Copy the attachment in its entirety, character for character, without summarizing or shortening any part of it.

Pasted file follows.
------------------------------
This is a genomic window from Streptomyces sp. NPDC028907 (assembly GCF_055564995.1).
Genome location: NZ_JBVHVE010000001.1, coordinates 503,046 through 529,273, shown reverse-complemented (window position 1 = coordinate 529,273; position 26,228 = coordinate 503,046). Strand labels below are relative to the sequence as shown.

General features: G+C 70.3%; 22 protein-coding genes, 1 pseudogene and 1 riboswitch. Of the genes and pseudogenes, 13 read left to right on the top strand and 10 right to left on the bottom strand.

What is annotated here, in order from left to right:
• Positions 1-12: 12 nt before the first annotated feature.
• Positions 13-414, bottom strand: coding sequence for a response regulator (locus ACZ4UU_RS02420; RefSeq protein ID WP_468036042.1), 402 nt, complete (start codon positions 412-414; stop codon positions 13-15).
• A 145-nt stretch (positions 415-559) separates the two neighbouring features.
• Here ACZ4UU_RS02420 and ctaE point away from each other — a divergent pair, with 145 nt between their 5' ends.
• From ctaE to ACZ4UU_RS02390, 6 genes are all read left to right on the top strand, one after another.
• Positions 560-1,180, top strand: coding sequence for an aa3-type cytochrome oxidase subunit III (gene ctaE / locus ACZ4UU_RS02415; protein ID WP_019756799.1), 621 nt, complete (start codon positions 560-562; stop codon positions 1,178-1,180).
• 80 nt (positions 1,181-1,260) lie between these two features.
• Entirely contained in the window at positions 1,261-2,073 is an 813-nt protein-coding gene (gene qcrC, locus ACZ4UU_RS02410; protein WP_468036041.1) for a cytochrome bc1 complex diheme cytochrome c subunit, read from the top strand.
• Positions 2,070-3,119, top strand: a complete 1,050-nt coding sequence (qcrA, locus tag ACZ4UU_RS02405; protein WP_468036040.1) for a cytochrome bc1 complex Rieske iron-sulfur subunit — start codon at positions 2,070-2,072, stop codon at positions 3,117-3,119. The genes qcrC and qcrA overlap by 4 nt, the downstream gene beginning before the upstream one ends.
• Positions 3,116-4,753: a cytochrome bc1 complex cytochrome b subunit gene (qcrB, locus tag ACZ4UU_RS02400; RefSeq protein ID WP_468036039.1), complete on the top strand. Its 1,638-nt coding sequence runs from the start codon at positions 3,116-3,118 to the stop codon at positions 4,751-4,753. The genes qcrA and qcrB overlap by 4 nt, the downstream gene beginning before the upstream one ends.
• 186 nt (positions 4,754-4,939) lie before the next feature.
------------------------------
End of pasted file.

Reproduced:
This is a genomic window from Streptomyces sp. NPDC028907 (assembly GCF_055564995.1).
Genome location: NZ_JBVHVE010000001.1, coordinates 503,046 through 529,273, shown reverse-complemented (window position 1 = coordinate 529,273; position 26,228 = coordinate 503,046). Strand labels below are relative to the sequence as shown.

General features: G+C 70.3%; 22 protein-coding genes, 1 pseudogene and 1 riboswitch. Of the genes and pseudogenes, 13 read left to right on the top strand and 10 right to left on the bottom strand.

What is annotated here, in order from left to right:
• Positions 1-12: 12 nt before the first annotated feature.
• Positions 13-414, bottom strand: coding sequence for a response regulator (locus ACZ4UU_RS02420; RefSeq protein ID WP_468036042.1), 402 nt, complete (start codon positions 412-414; stop codon positions 13-15).
• A 145-nt stretch (positions 415-559) separates the two neighbouring features.
• Here ACZ4UU_RS02420 and ctaE point away from each other — a divergent pair, with 145 nt between their 5' ends.
• From ctaE to ACZ4UU_RS02390, 6 genes are all read left to right on the top strand, one after another.
• Positions 560-1,180, top strand: coding sequence for an aa3-type cytochrome oxidase subunit III (gene ctaE / locus ACZ4UU_RS02415; protein ID WP_019756799.1), 621 nt, complete (start codon positions 560-562; stop codon positions 1,178-1,180).
• 80 nt (positions 1,181-1,260) lie between these two features.
• Entirely contained in the window at positions 1,261-2,073 is an 813-nt protein-coding gene (gene qcrC, locus ACZ4UU_RS02410; protein WP_468036041.1) for a cytochrome bc1 complex diheme cytochrome c subunit, read from the top strand.
• Positions 2,070-3,119, top strand: a complete 1,050-nt coding sequence (qcrA, locus tag ACZ4UU_RS02405; protein WP_468036040.1) for a cytochrome bc1 complex Rieske iron-sulfur subunit — start codon at positions 2,070-2,072, stop codon at positions 3,117-3,119. The genes qcrC and qcrA overlap by 4 nt, the downstream gene beginning before the upstream one ends.
• Positions 3,116-4,753: a cytochrome bc1 complex cytochrome b subunit gene (qcrB, locus tag ACZ4UU_RS02400; RefSeq protein ID WP_468036039.1), complete on the top strand. Its 1,638-nt coding sequence runs from the start codon at positions 3,116-3,118 to the stop codon at positions 4,751-4,753. The genes qcrA and qcrB overlap by 4 nt, the downstream gene beginning before the upstream one ends.
• 186 nt (positions 4,754-4,939) lie before the next feature.